‘Tift H18’ and ‘Tift PA5’ Ornamental Pennisetum alopecuroides

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  • 1 Department of Crop and Soil Sciences, University of Georgia, Tifton Campus, 2360 Rainwater Road, Tifton, GA 31793

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Pennisetum alopecuroides (L.) Spreng. is a perennial warm-season grass native to Asia and Australia. It is sometimes referred to “fountain grass”; however, be aware that a number of Pennisetum species are referred to as “fountain grass.” It is mainly used as an ornamental in the United States and it performs well in sunny locations. Cultivars usually range in height from 0.75 to 1.5 m (Missouri Botanical Gardens ‘Pennisetum alopecuroides’, n.d.).

Reduced seed production in vegetatively propagated ornamental plants is a desirable trait because it helps maintain the purity of the commercial cultivar. Seed set in Miscanthus sinensis has been reduced through ploidy manipulation (Ranney and Touchell, 2016) and gamma radiation (Hanna and Schwartz, 2019). ‘Desert Plans’ (Trucks, 2010) and ‘Ginger Love’ (Horvath, 2016) were cultivars developed from seedling selections, and ‘JS Jommenik’ (Spruyt, 2016) developed from a shoot mutation are among vegetatively propagated P. alopecuroides patented cultivars, but none report seed production for these cultivars in the patents. Blackman (2011) developed ‘Burgundy Bunny’ from a natural mutation and reported that no seed were observed, but did not report the comparison of this cultivar to a seed producing-genotype. Our objective was to use Cobalt 60 gamma radiation to reduce seed production in P. alopecuroides genotypes with desirable ornamental characteristics.

‘Tift H18’ (PP30724 P2) and ‘Tift PA5’ (PP31027 P2) are perennial P. alopecuroides grasses with desirable ornamental characteristics and significantly reduced seed production. Both were approved for release by the University of Georgia College of Agricultural and Environmental Sciences in 2016. We evaluated ‘Tift H18’ and ‘Tift PA5’ at Tifton, GA (lat. 31.4505°N, long. 83.5085°W; elevation, 107.9 m) and Blairsville, GA (lat. 34.8762°N, long. 83.9582°W; elevation, 573.9 m) in comparison with Tift PA24, a seed-fertile P. alopecuroides with desirable ornamental characteristics. Cultivars were tested on soil types Tifton loamy sand and Transylvania clay loam at Tifton and Blairsville, respectively. The active growing seasons are April through November at Tifton and May through October at Blairsville. Average monthly rainfall for the growing season was 114 mm and 90 mm at Blairsville and Tifton, respectively. Average monthly high temperatures for the growing season are 26 and 28 °C, whereas average monthly low temperatures are 13 and 16 °C for Blairsville and Tifton, respectively. Genotypes were evaluated for inflorescence and leaf height, canopy diameter, inflorescence length and number per plant, leaf length and width, and seed set. Data for each variable were subjected to analysis of variance, and Fisher’s least significance difference at P ≤ 0.05 was used for mean separation.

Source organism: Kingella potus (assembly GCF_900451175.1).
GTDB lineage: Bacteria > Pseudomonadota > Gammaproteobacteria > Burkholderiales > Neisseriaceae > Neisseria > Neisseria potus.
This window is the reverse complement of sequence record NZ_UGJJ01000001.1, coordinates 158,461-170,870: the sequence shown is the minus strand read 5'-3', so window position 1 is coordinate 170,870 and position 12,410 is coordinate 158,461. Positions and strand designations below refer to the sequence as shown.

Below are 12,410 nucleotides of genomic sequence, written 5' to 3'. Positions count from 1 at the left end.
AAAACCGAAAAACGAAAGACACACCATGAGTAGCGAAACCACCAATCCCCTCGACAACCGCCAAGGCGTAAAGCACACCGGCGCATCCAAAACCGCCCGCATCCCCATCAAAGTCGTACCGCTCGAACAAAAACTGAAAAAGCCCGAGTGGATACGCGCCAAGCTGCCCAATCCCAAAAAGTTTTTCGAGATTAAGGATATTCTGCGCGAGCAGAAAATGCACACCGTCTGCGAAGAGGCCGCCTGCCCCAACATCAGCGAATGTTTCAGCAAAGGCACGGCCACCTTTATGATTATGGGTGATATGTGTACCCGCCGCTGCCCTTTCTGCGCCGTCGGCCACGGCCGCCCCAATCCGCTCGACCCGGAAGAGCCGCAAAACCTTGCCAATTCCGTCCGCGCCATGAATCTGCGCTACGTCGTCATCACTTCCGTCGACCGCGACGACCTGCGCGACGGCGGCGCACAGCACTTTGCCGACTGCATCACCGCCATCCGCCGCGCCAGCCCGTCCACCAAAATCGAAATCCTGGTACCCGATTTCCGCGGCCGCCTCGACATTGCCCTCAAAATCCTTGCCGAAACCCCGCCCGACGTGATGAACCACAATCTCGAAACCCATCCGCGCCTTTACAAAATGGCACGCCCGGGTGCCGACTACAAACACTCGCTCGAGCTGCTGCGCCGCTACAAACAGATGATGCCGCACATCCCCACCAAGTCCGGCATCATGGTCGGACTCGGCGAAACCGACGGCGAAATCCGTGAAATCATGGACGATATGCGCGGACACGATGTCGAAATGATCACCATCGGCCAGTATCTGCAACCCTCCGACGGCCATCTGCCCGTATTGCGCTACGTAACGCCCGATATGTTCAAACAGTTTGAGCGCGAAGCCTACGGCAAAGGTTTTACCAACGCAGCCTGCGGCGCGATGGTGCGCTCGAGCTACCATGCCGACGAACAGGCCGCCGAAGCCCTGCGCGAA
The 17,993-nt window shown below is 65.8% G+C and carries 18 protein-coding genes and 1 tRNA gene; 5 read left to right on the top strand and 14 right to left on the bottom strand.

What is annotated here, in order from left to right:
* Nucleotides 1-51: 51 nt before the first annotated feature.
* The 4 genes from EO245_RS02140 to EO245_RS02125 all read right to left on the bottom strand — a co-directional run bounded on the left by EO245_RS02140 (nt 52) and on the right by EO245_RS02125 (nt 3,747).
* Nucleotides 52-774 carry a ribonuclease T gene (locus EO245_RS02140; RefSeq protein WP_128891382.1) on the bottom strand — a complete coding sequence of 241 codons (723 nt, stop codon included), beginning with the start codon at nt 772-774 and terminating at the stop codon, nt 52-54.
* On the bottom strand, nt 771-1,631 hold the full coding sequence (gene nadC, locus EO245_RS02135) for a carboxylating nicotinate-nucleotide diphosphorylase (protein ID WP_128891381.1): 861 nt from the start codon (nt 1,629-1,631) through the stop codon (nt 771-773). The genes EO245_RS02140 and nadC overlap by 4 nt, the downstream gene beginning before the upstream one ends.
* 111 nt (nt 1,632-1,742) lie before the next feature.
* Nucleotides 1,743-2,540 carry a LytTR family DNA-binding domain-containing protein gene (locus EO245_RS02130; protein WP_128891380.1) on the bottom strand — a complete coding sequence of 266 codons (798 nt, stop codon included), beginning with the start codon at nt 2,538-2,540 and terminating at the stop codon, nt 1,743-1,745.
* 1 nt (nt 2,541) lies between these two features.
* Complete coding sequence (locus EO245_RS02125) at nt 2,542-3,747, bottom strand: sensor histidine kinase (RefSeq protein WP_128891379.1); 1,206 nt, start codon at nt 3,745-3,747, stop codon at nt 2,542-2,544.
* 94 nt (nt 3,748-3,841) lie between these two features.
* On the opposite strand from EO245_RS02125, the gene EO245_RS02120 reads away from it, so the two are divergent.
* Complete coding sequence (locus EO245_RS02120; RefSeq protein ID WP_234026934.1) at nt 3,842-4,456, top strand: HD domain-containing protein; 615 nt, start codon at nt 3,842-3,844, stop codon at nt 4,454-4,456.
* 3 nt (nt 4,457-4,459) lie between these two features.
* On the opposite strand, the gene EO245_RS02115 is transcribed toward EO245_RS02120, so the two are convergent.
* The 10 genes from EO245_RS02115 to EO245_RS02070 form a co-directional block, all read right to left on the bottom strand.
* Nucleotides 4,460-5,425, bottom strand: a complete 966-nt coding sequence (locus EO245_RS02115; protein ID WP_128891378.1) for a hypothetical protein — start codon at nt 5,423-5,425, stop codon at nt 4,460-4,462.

Origin

Vegetative plants of P. alopecuroides var. Hameln were obtained from Emerald Coast Growers in Spring 2008. We harvested open-pollinated (OP) seed from the plants in 2008 and transplanted 400 plants from the OP seed into a field nursery in 2009. Seeds were harvested from 50 plants with the most desirable ornamental morphological characteristics, and these seeds were irradiated in 2010 with 10 and 15 Kr Cobalt 60 gamma radiation. One hundred sixty-nine and 154 plants from the 10-Kr and 15-Kr treatments, respectively, were established in the field in 2010. Three plants from the 10-Kr treatment and three plants from the 15-Kr treatment with one or no seed per inflorescence (many sectors) were selected. These six plants had desirable ornamental morphological characteristics and were numbered 1 through 6. These six plants were propagated vegetatively by sections of the plants, with 3 o’clock being “a” and, moving counterclockwise around the plant, “b” being 12 o’clock, “c” being 9 o’clock, and “d” being 6 o’clock. The plants were transplanted to the field in 2011. As many propagules as possible were obtained from each section. Inflorescences from six plants from section 4b (15-Kr treatment) set various amounts of seed, but one plant (field entry 133) produced no seed and became ‘Tift H18’.

Seeds of the plant collection Tift PS989 (mixed genotypes of P. alopecuroides sent to the United States from Korea in 1989) were irradiated on 11 Nov. 2010 with 10 Kr Cobalt 60 gamma radiation, and 256 plants were planted into the field on 29 Mar. 2011. In 2011, six of the 256 plants grown from the 10-Kr-treated seeds were evaluated and selected based on morphological desirability and reduced seed set. OP pollinated seeds (a second generation of seeds) from these six selected plants were harvested and irradiated with 10 Kr Cobalt 60 on 10 Jan. 2012. Sixty-four plants were established in the field in 2012 from only one of the six plants selected in 2011. Plants grown from irradiated seeds usually have chimeras or sectors for the traits of interest. Therefore, each of the 64 plants was divided into four quadrants (as described earlier for ‘Tift H18’), and five or more inflorescences from each quadrant were examined for seed set. A highly seed-sterile sector “a” from plant no. 60 was selected and propagated asexually to produce ‘Tift PA5’.

‘Tift H18’ (Supplemental Figs. 1 and 2) and ‘Tift PA5’ (Supplemental Figs. 3 and 4) were tested at Tifton and Blairsville from 2012 through 2015. Evaluation tests consisted of five and four single-plant replications arranged in a randomized complete block experiment at Tifton and Blairsville, GA, respectively. Propagules were rooted and established in the greenhouse 6 weeks before being transplanted to the field on 160-cm centers. Weeds were controlled by both chemical and mechanical methods. Plots were irrigated only at planting to ensure uniform establishment. Other experimental entries were included in each test. Tift PA24 was selected from Tift PS1122 and served as the seed-fertile control with desirable ornamental characteristics (Supplemental Fig. 5).

Description and Performance